Wednesday, February 22, 2012

Who Won the Republican Debate on February 22nd?

Going into tonight's debate, Rick Santorum had the most to lose. As we have discussed before, Santorum's surge this month was similar to the other surges that took place this primary season: It was based on voters giving a new candidate the benefit of the doubt and assuming he was a perfect conservative. Thus, Santorum's goal was to protect his image of being an unblemished Tea Partier. But Santorum took a lot of hits during the debate. For the first time, he was cross-examined by his opponents. Santorum lost the debate because the attacks used against him were new to most voters, and they will do damage. By contrast, Mitt Romney took few hits, and those he received were old news, so they will have little impact. Romney won the debate.

That's not to say Santorum did a terrible job. He was not eviscerated by Romney the way Newt Gingrich was in the pre-Florida debate. Santorum appeared intelligent, sincere, and passionate. He was capable of going head-to-head with Romney. Santorum also had the good fortune of not being painted as a religious extremist by the moderator. But Santorum was repeatedly forced into the position of defending or excusing un-conservative actions he took as a senator. All of this will be news to the Tea Partiers watching the debate. Meanwhile, Santorum was not able to break any new ground against Romney.

Romney and Gingrich both did well in the debate. Gingrich chose to return to his old pattern of being positive and not going on the attack against other candidates. Gingrich's answers were good, but since he is no longer in the running, any strength he has simply benefits Romney by undermining Santorum. Romney spent most of his time bolstering his own conservative credentials by reciting specific actions he took as governor of Massachusetts and attacking Barack Obama.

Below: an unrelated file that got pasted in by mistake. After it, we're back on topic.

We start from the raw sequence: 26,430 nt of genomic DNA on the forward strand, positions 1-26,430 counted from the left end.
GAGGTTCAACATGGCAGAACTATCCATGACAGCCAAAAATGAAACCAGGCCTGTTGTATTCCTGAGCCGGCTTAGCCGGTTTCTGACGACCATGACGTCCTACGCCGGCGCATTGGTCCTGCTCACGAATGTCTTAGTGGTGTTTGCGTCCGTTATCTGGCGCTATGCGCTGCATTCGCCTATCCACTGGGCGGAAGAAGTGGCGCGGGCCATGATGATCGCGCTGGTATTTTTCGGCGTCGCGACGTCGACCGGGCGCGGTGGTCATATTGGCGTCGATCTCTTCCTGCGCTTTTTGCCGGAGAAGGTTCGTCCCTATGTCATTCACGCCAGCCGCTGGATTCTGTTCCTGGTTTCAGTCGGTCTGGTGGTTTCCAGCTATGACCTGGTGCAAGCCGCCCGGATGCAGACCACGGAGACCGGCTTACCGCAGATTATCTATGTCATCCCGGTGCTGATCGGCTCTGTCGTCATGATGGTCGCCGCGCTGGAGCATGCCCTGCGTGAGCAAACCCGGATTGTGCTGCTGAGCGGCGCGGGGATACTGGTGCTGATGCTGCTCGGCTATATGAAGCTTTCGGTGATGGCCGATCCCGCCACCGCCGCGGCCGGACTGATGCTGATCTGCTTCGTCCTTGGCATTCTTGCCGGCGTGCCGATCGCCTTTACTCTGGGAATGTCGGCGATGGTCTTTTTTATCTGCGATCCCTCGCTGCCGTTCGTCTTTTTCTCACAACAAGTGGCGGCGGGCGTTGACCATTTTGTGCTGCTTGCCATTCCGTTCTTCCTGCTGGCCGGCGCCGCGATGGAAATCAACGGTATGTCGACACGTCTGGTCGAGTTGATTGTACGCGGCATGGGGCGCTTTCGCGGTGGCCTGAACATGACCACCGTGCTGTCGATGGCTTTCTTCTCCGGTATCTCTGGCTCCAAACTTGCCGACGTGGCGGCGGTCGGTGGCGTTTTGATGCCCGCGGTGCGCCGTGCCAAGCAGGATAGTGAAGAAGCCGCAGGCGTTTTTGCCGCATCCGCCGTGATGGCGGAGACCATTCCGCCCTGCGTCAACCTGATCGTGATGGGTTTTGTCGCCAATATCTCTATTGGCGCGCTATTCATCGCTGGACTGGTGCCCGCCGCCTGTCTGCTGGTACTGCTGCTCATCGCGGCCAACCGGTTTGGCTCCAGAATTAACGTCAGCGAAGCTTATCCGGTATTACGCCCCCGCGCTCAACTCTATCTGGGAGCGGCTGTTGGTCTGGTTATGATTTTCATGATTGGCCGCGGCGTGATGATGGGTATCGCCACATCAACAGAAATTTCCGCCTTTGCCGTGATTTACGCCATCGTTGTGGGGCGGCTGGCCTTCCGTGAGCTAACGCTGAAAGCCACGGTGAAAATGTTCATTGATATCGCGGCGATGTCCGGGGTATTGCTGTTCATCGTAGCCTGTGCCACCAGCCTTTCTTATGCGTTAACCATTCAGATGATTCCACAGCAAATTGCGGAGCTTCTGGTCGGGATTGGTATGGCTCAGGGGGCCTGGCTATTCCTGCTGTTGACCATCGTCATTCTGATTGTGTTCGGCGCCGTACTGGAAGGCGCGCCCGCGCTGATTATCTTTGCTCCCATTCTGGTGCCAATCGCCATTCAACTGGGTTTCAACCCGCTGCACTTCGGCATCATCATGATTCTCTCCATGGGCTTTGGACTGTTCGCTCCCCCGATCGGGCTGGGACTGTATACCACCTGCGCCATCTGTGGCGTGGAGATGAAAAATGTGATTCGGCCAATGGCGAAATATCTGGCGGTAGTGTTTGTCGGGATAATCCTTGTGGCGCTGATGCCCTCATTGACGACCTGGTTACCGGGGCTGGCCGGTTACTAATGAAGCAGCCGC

Ron Paul decided to make himself relevant in the debate by repeatedly attacking Santorum for not being conservative enough. Paul concentrated all of his fire on Santorum. Much of the time, Santorum defended himself well, but he still took some damage. That's the problem with being on the defensive.

There were no extraordinary gaffes or stand-out moments in the debate. The crowd was clearly pro-Romney; they applauded and cheered Romney's responses and at one point even booed Santorum, when Santorum was making an excuse for having voted for an appropriations bill that included funding for Planned Parenthood. The most memorable moments of the debate, such as that one, tended to involve Santorum being forced into a corner. Santorum felt compelled to defend his earmarks as senator. As senator he also supported "No Child Left Behind" and had to admit that it was a mistake. Worse, he said that he only did it because he had to "go along" with the team. Romney criticized Santorum for supporting Arlen Specter, a "RINO" senator who voted for Obamacare; Santorum defended Specter at length.

Santorum did not appear unelectable, but at times it appeared that he was running to the left of Romney. Since Santorum's entire candidacy is based on being the conservative alternative to Romney (i.e. being to the right of Romney and Gingrich), it was a bad night for Santorum.